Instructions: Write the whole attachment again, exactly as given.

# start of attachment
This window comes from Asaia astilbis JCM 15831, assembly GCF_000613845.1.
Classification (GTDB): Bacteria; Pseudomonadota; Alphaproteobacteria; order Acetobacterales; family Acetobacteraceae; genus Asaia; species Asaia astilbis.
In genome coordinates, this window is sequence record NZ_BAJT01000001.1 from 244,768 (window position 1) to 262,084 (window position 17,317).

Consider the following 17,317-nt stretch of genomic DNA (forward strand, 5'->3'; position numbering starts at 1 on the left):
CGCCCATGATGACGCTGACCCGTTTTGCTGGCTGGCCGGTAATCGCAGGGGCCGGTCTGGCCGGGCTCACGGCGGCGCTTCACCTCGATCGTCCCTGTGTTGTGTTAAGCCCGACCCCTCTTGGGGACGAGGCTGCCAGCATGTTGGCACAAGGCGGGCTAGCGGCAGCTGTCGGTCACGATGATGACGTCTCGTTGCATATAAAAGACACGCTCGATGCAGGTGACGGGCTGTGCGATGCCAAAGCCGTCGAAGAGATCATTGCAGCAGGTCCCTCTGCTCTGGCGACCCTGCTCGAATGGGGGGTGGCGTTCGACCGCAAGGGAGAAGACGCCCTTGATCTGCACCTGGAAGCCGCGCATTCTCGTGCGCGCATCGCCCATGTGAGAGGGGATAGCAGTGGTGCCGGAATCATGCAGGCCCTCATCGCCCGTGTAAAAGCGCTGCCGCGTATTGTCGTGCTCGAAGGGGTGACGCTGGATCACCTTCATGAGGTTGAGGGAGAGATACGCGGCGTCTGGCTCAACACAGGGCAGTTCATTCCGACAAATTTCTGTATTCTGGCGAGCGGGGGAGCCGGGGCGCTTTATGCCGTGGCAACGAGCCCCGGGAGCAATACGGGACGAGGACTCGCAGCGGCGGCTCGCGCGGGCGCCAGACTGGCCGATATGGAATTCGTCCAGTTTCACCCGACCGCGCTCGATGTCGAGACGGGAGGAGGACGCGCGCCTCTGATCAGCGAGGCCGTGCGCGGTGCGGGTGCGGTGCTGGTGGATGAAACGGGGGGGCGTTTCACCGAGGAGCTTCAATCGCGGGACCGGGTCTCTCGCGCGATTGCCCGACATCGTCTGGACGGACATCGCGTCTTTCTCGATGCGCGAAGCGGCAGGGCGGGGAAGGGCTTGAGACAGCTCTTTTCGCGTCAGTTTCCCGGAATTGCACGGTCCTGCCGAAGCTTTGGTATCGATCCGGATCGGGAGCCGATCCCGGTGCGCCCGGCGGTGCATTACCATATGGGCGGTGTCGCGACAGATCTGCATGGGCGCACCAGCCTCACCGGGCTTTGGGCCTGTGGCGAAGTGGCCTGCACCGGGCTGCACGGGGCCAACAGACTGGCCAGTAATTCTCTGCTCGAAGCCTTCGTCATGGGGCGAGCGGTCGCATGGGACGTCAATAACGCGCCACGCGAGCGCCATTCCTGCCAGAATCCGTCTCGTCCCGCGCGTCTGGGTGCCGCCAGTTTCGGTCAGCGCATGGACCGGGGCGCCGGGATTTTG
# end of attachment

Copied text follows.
This window comes from Asaia astilbis JCM 15831, assembly GCF_000613845.1.
Classification (GTDB): Bacteria; Pseudomonadota; Alphaproteobacteria; order Acetobacterales; family Acetobacteraceae; genus Asaia; species Asaia astilbis.
In genome coordinates, this window is sequence record NZ_BAJT01000001.1 from 244,768 (window position 1) to 262,084 (window position 17,317).

Consider the following 17,317-nt stretch of genomic DNA (forward strand, 5'->3'; position numbering starts at 1 on the left):
CGCCCATGATGACGCTGACCCGTTTTGCTGGCTGGCCGGTAATCGCAGGGGCCGGTCTGGCCGGGCTCACGGCGGCGCTTCACCTCGATCGTCCCTGTGTTGTGTTAAGCCCGACCCCTCTTGGGGACGAGGCTGCCAGCATGTTGGCACAAGGCGGGCTAGCGGCAGCTGTCGGTCACGATGATGACGTCTCGTTGCATATAAAAGACACGCTCGATGCAGGTGACGGGCTGTGCGATGCCAAAGCCGTCGAAGAGATCATTGCAGCAGGTCCCTCTGCTCTGGCGACCCTGCTCGAATGGGGGGTGGCGTTCGACCGCAAGGGAGAAGACGCCCTTGATCTGCACCTGGAAGCCGCGCATTCTCGTGCGCGCATCGCCCATGTGAGAGGGGATAGCAGTGGTGCCGGAATCATGCAGGCCCTCATCGCCCGTGTAAAAGCGCTGCCGCGTATTGTCGTGCTCGAAGGGGTGACGCTGGATCACCTTCATGAGGTTGAGGGAGAGATACGCGGCGTCTGGCTCAACACAGGGCAGTTCATTCCGACAAATTTCTGTATTCTGGCGAGCGGGGGAGCCGGGGCGCTTTATGCCGTGGCAACGAGCCCCGGGAGCAATACGGGACGAGGACTCGCAGCGGCGGCTCGCGCGGGCGCCAGACTGGCCGATATGGAATTCGTCCAGTTTCACCCGACCGCGCTCGATGTCGAGACGGGAGGAGGACGCGCGCCTCTGATCAGCGAGGCCGTGCGCGGTGCGGGTGCGGTGCTGGTGGATGAAACGGGGGGGCGTTTCACCGAGGAGCTTCAATCGCGGGACCGGGTCTCTCGCGCGATTGCCCGACATCGTCTGGACGGACATCGCGTCTTTCTCGATGCGCGAAGCGGCAGGGCGGGGAAGGGCTTGAGACAGCTCTTTTCGCGTCAGTTTCCCGGAATTGCACGGTCCTGCCGAAGCTTTGGTATCGATCCGGATCGGGAGCCGATCCCGGTGCGCCCGGCGGTGCATTACCATATGGGCGGTGTCGCGACAGATCTGCATGGGCGCACCAGCCTCACCGGGCTTTGGGCCTGTGGCGAAGTGGCCTGCACCGGGCTGCACGGGGCCAACAGACTGGCCAGTAATTCTCTGCTCGAAGCCTTCGTCATGGGGCGAGCGGTCGCATGGGACGTCAATAACGCGCCACGCGAGCGCCATTCCTGCCAGAATCCGTCTCGTCCCGCGCGTCTGGGTGCCGCCAGTTTCGGTCAGCGCATGGACCGGGGCGCCGGGATTTTG